Practice to type lightly and with the minimal amount of force required to register a key.
Rest Your Fingers on the Home Keys
The position of your fingers as you type is just as important as the position of your wrists and palms. Ideally, each of your fingers should be resting on a specific key in the home row of the keyboard. The home keys on a standard QWERTY keyboard layout are A,S,D,F and J,K,L, ;. The thumbs should be resting on the space bar.
Consider a Different Keyboard Layout
If you constantly suffer from hand or fingers strain when typing, you may want to experiment with a different keyboard layout from the standard QWERTY.
One keyboard layout with a focus on reducing muscle strains and improving typing accuracy is the Dvorak Simplified Keyboard layout. In such a configuration, the home row contains 70% of the most commonly used letters that is A,O,E,U,I and H,T,N,S. Such a layout dramatically reduces the travel distance of fingers when typing, which proponents claim reduces RSI and greatly speeds up typing:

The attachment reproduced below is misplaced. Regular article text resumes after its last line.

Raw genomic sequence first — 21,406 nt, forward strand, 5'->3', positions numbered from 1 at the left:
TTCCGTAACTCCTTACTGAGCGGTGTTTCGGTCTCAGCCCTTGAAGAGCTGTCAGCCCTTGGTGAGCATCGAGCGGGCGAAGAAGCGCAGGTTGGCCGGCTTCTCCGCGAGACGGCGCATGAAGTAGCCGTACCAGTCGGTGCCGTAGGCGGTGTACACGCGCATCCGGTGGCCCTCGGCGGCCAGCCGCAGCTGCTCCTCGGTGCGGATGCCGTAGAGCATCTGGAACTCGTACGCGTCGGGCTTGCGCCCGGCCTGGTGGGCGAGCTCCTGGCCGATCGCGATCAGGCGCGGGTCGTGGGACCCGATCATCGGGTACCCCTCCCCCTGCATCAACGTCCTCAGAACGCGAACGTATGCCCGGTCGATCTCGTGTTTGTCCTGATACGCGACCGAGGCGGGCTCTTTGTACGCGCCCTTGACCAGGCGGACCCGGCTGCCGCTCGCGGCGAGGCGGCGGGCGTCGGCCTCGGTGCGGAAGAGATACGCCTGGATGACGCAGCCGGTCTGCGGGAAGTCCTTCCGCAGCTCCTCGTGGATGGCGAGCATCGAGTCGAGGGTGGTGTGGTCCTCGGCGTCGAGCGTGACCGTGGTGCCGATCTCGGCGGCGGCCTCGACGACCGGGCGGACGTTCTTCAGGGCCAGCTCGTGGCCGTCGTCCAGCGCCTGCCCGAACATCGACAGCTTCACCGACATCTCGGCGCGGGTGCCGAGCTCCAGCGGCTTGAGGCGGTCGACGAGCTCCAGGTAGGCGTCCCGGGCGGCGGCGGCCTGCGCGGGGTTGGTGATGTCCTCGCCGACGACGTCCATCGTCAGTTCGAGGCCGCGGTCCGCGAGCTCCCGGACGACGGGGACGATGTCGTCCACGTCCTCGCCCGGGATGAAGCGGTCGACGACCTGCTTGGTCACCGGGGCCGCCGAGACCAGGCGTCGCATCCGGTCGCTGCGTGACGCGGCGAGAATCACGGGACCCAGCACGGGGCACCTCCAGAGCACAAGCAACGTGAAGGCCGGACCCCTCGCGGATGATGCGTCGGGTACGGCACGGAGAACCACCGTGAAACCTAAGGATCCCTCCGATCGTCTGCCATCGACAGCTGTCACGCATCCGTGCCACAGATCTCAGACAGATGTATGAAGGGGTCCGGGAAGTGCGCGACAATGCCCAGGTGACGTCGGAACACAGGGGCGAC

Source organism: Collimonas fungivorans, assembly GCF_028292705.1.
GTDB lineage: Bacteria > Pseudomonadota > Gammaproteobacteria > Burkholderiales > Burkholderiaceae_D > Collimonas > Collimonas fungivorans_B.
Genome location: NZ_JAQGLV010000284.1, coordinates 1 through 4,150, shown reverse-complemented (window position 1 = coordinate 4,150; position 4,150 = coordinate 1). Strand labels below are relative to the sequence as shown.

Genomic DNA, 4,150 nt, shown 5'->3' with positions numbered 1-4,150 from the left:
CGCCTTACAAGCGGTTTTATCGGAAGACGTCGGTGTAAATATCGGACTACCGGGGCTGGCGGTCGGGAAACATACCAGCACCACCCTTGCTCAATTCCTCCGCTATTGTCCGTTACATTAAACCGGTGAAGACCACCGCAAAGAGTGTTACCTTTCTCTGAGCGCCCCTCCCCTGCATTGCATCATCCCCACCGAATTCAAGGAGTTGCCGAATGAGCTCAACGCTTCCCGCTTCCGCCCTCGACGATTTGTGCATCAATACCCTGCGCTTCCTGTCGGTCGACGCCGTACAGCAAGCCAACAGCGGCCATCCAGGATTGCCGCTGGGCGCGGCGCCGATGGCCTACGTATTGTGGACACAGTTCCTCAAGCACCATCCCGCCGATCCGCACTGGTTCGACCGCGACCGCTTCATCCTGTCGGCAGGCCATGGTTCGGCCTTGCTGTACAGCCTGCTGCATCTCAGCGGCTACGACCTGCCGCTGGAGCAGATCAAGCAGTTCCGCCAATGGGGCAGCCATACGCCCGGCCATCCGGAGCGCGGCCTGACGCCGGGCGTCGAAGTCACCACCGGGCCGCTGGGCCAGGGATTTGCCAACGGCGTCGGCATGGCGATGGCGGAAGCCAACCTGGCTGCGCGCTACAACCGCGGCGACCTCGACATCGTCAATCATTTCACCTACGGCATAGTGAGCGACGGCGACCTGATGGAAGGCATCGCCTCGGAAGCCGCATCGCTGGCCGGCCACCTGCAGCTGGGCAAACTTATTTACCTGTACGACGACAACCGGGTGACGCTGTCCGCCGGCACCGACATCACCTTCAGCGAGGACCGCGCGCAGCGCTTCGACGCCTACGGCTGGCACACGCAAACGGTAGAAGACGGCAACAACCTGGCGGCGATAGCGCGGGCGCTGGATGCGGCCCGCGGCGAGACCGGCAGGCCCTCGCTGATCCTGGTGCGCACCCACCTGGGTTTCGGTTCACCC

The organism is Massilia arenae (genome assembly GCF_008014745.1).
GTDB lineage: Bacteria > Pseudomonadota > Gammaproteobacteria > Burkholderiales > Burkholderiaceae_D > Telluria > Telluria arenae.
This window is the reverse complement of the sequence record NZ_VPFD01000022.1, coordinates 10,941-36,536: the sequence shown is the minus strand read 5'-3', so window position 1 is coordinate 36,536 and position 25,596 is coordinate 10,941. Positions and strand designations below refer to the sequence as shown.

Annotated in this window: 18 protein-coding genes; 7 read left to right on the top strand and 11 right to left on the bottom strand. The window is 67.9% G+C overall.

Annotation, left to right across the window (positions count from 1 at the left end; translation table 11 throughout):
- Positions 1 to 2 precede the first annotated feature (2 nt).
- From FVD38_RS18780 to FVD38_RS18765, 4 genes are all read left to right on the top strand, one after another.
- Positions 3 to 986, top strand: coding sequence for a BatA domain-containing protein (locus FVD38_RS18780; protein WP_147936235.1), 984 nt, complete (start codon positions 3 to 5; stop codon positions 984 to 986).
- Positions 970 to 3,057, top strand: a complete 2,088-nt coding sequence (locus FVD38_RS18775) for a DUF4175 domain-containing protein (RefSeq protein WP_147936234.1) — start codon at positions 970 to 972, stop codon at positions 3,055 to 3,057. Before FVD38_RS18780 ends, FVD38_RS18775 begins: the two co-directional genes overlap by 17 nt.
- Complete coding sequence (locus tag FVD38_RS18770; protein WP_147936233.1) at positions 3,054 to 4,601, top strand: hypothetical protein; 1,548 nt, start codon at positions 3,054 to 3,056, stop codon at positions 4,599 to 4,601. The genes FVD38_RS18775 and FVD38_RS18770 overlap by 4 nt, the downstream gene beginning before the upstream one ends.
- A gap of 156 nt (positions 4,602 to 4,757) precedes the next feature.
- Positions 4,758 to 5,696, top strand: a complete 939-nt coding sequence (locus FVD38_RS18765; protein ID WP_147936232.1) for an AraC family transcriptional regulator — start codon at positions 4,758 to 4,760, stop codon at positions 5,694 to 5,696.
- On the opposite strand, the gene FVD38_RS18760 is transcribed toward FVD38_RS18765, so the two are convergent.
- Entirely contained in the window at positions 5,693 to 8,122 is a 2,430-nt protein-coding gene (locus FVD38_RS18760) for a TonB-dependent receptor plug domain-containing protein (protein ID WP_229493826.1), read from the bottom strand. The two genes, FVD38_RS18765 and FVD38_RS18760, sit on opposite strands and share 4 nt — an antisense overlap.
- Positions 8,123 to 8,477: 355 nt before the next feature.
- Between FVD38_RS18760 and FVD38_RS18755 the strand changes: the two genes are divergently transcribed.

Consider a Mechanical Keyboard
There’s a reason why heavy typists and gamers generally prefer mechanical keyboards. Keys on a mechanical keyboard consist of physical switches that are much more tactile and lower resistant compared to those found on membrane keyboards. As a result, they require less energy to depress and register (less fingers strain), are much more responsive (more productive), and provide tactile and audio feedback that better facilitates touch typing (faster typing).
In terms of typing ergonomics, the key takeaways for optimal comfort and reduction of RSI are:
- Maintain a straight, neutral wrist position as much as possible as you type. This means no wrist extension (upwards) or flexion (downwards flex).
- Maintain an open elbow angle (90 -110 degrees) to relax your arms and shoulders
- Observe good sitting posture